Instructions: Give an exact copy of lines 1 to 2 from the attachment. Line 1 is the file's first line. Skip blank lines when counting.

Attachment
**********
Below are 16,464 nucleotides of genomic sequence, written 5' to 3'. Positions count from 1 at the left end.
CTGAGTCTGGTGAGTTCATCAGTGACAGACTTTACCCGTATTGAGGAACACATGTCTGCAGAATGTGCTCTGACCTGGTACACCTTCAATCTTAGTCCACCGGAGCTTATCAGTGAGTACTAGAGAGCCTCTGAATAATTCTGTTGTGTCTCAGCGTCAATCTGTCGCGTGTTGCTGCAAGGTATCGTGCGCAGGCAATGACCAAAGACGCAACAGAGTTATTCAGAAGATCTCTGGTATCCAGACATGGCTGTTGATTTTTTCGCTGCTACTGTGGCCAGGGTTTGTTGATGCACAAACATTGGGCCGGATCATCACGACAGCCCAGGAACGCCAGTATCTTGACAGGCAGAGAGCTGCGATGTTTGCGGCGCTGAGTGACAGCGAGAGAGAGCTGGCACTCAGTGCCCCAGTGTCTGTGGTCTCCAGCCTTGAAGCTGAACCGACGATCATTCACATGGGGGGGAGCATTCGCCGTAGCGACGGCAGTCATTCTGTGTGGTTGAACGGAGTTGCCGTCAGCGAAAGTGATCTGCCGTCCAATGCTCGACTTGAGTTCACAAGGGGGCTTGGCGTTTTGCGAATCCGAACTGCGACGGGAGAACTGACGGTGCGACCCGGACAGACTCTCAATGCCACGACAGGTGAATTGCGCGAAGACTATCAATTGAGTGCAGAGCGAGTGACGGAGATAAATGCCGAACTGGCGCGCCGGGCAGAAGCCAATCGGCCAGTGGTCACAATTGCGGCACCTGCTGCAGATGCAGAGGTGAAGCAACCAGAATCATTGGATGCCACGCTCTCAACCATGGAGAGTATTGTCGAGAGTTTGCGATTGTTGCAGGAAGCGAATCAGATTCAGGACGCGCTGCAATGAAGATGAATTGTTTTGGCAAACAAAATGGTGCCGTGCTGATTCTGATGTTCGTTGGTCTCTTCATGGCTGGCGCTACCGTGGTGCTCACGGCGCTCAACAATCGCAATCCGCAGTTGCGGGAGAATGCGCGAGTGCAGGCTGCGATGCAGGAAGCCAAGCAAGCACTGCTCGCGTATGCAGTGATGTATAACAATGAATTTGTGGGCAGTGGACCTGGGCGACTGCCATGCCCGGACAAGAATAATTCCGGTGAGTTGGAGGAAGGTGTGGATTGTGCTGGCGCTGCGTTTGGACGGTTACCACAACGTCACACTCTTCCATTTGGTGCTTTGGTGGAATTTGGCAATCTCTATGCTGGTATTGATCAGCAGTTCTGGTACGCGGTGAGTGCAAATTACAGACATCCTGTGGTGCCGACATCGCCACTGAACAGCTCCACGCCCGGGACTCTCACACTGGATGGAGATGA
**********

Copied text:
Below are 16,464 nucleotides of genomic sequence, written 5' to 3'. Positions count from 1 at the left end.
CTGAGTCTGGTGAGTTCATCAGTGACAGACTTTACCCGTATTGAGGAACACATGTCTGCAGAATGTGCTCTGACCTGGTACACCTTCAATCTTAGTCCACCGGAGCTTATCAGTGAGTACTAGAGAGCCTCTGAATAATTCTGTTGTGTCTCAGCGTCAATCTGTCGCGTGTTGCTGCAAGGTATCGTGCGCAGGCAATGACCAAAGACGCAACAGAGTTATTCAGAAGATCTCTGGTATCCAGACATGGCTGTTGATTTTTTCGCTGCTACTGTGGCCAGGGTTTGTTGATGCACAAACATTGGGCCGGATCATCACGACAGCCCAGGAACGCCAGTATCTTGACAGGCAGAGAGCTGCGATGTTTGCGGCGCTGAGTGACAGCGAGAGAGAGCTGGCACTCAGTGCCCCAGTGTCTGTGGTCTCCAGCCTTGAAGCTGAACCGACGATCATTCACATGGGGGGGAGCATTCGCCGTAGCGACGGCAGTCATTCTGTGTGGTTGAACGGAGTTGCCGTCAGCGAAAGTGATCTGCCGTCCAATGCTCGACTTGAGTTCACAAGGGGGCTTGGCGTTTTGCGAATCCGAACTGCGACGGGAGAACTGACGGTGCGACCCGGACAGACTCTCAATGCCACGACAGGTGAATTGCGCGAAGACTATCAATTGAGTGCAGAGCGAGTGACGGAGATAAATGCCGAACTGGCGCGCCGGGCAGAAGCCAATCGGCCAGTGGTCACAATTGCGGCACCTGCTGCAGATGCAGAGGTGAAGCAACCAGAATCATTGGATGCCACGCTCTCAACCATGGAGAGTATTGTCGAGAGTTTGCGATTGTTGCAGGAAGCGAATCAGATTCAGGACGCGCTGCAATGAAGATGAATTGTTTTGGCAAACAAAATGGTGCCGTGCTGATTCTGATGTTCGTTGGTCTCTTCATGGCTGGCGCTACCGTGGTGCTCACGGCGCTCAACAATCGCAATCCGCAGTTGCGGGAGAATGCGCGAGTGCAGGCTGCGATGCAGGAAGCCAAGCAAGCACTGCTCGCGTATGCAGTGATGTATAACAATGAATTTGTGGGCAGTGGACCTGGGCGACTGCCATGCCCGGACAAGAATAATTCCGGTGAGTTGGAGGAAGGTGTGGATTGTGCTGGCGCTGCGTTTGGACGGTTACCACAACGTCACACTCTTCCATTTGGTGCTTTGGTGGAATTTGGCAATCTCTATGCTGGTATTGATCAGCAGTTCTGGTACGCGGTGAGTGCAAATTACAGACATCCTGTGGTGCCGACATCGCCACTGAACAGCTCCACGCCCGGGACTCTCACACTGGATGGAGATGA